Of course, that feeling of progression starts to slow down when you’ve unlocked all your weapon skills — but by then you’re well into unlocking slot skills, which open up at levels 5, 10 and 20 for your regular slot skills and level 30 for your elite skill.

By level 30, though, the future’s looking a bit less exciting. You’ve doubtless unlocked all your weapons by now. All your slot skills hotkeys are unlocked, and you’ve probably maxed out two of your five trait areas by now. And now there’s no more progression. No more cool abilities to come. Nothing new about your class – er, sorry, profession. You’ve seen it all; the gameplay you’re experiencing now is going to be the same for the next fifty levels. Call me hard to please, but level 30 seems a bit early to cap out on class mechanics.

Of course, there are still things left to do. There are more trait trees to spend points in. There are more skill points to earn, which you can spend on buying new slot skills. However, it’s my argument that these are fundamentally not very satisfying.

  • Traits are entirely passive modifications to existing abilities, so they do make you more powerful, but they don’t really affect how you play your character.
  • Buying new slot skills is diversification — horizontal progression. Any new slot skill you buy won’t be more powerful than what you already have, and it won’t be an addition to what you can do — it will, at best, be a replacement for one of your existing slot skills, which you might care to use in a different situation. (Provided you have the foresight to swap it in before you get into a fight, of course, otherwise it does you no good at all.)

To be fair, again, that last point isn’t strictly true; each class gets a Tier 2 elite skill which is probably more awesome than the Tier 1 elite skills. It’d want to be, as it costs 30 skill points and requires unlocking two Tier 1 elite skills at 10 points each. Either way, though, it’s just one last ding somewhere in between level 30 and level 80 (depending on how long it takes you to accrue the necessary skill points), and it’s still just a replacement for one of your Tier 1 elite skills — an alternative, not an addition.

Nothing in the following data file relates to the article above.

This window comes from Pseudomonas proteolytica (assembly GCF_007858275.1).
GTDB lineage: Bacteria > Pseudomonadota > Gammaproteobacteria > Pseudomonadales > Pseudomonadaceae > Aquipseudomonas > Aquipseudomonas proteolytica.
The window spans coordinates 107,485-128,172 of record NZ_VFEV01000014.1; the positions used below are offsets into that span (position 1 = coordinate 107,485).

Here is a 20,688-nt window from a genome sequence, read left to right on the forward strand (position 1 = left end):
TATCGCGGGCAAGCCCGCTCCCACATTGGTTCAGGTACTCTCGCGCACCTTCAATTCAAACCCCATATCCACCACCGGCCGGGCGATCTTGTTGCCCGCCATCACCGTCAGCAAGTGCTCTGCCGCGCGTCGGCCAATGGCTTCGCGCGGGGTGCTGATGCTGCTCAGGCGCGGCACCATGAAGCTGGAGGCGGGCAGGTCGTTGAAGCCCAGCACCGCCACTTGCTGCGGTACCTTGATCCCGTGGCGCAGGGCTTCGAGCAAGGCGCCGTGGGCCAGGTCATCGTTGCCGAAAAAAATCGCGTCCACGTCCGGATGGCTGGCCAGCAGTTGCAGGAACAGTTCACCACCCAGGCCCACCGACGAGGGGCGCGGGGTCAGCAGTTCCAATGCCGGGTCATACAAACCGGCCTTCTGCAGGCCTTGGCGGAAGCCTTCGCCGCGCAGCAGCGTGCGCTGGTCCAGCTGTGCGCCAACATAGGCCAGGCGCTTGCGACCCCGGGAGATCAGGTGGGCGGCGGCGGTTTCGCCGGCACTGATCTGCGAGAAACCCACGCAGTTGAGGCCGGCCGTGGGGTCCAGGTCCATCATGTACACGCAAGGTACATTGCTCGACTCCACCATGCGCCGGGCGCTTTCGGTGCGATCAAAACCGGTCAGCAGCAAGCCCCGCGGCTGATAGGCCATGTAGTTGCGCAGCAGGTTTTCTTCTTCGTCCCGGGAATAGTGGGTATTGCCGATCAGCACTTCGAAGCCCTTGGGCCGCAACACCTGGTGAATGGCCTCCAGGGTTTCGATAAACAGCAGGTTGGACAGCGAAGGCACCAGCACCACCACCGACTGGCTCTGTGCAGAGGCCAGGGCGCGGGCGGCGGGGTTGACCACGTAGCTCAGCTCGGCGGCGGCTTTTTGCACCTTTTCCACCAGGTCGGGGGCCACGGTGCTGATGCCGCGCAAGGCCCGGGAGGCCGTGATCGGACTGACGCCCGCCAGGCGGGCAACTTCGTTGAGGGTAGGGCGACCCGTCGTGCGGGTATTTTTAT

The Swamp

And this lack of progression is compounded by the GW2 downlevelling mechanic, where one is always scaled downwards to meet the intended level of an area. Given the importance of dynamic events in GW2’s PvE world design, it’s certainly essential to stop high level players steamrolling lowbie events and making them meaningless for every other participant — however, there are other ways to do that 2 without making the player feel their progression is pointless. As Ashen said in the comments of a recent post at Blessing of Kings, “What’s the point of leveling up and me getting stronger if the game arbitrarily decides to throw that out of the window all the time?” 3

Levelling up still makes you objectively more powerful — new trait points give you passive boosts, and your attributes increase with every level. But subjectively, I don’t feel any more awesome now than I did five levels ago — I still have exactly the same experience fighting a level 25 mob at 30 as I did at 25. That, in my opinion, is a broken system.

Perhaps I’m missing something. Perhaps there’s progression lurking around the corner and it’s just in one of the game systems I haven’t encountered yet. I certainly hope so, because otherwise it’s pretty disappointing to think that, at level 30, I’ve already experienced everything my class has to offer.

  1. 30 for necromancers, 32 for rangers and guardians, and 40 for warriors, if you’re curious. The engineer is an anomaly at a mere 14, so let’s not talk about them because they spoil my argument.
  2. Such as giving higher level players the option to downlevel in lower level zones; if they choose not to downlevel, all mobs are green, they can’t do events, they can’t interact with resource nodes, et cetera. Kris came up with this one over dinner while we were discussing this issue, and it’s just one possible answer to the problem.
  3. This is, for instance, the same reason Blizzard had to make vehicles scale with player gear in raid encounters like Flame Leviathan – otherwise there’s no sensation of progression because the content never gets any easier.